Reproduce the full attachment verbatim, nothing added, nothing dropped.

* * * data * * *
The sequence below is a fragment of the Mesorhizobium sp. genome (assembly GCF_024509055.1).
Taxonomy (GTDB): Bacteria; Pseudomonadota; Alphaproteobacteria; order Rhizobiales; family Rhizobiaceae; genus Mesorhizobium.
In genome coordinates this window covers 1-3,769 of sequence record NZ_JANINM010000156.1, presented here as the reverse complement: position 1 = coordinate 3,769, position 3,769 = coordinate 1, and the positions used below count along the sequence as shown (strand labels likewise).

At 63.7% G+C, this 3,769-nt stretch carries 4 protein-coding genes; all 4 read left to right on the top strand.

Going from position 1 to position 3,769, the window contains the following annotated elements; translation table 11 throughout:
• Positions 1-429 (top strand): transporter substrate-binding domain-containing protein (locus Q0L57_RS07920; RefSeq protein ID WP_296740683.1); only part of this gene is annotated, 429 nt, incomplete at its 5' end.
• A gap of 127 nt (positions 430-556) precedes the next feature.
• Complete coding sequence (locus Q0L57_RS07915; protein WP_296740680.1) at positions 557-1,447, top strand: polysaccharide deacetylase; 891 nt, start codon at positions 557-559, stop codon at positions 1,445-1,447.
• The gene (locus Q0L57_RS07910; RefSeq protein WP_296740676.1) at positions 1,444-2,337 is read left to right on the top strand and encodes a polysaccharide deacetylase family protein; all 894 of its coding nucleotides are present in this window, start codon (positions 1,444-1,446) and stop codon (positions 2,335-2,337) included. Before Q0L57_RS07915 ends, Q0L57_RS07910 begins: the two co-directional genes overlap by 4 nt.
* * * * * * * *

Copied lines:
The sequence below is a fragment of the Mesorhizobium sp. genome (assembly GCF_024509055.1).
Taxonomy (GTDB): Bacteria; Pseudomonadota; Alphaproteobacteria; order Rhizobiales; family Rhizobiaceae; genus Mesorhizobium.
In genome coordinates this window covers 1-3,769 of sequence record NZ_JANINM010000156.1, presented here as the reverse complement: position 1 = coordinate 3,769, position 3,769 = coordinate 1, and the positions used below count along the sequence as shown (strand labels likewise).

At 63.7% G+C, this 3,769-nt stretch carries 4 protein-coding genes; all 4 read left to right on the top strand.

Going from position 1 to position 3,769, the window contains the following annotated elements; translation table 11 throughout:
• Positions 1-429 (top strand): transporter substrate-binding domain-containing protein (locus Q0L57_RS07920; RefSeq protein ID WP_296740683.1); only part of this gene is annotated, 429 nt, incomplete at its 5' end.
• A gap of 127 nt (positions 430-556) precedes the next feature.
• Complete coding sequence (locus Q0L57_RS07915; protein WP_296740680.1) at positions 557-1,447, top strand: polysaccharide deacetylase; 891 nt, start codon at positions 557-559, stop codon at positions 1,445-1,447.
• The gene (locus Q0L57_RS07910; RefSeq protein WP_296740676.1) at positions 1,444-2,337 is read left to right on the top strand and encodes a polysaccharide deacetylase family protein; all 894 of its coding nucleotides are present in this window, start codon (positions 1,444-1,446) and stop codon (positions 2,335-2,337) included. Before Q0L57_RS07915 ends, Q0L57_RS07910 begins: the two co-directional genes overlap by 4 nt.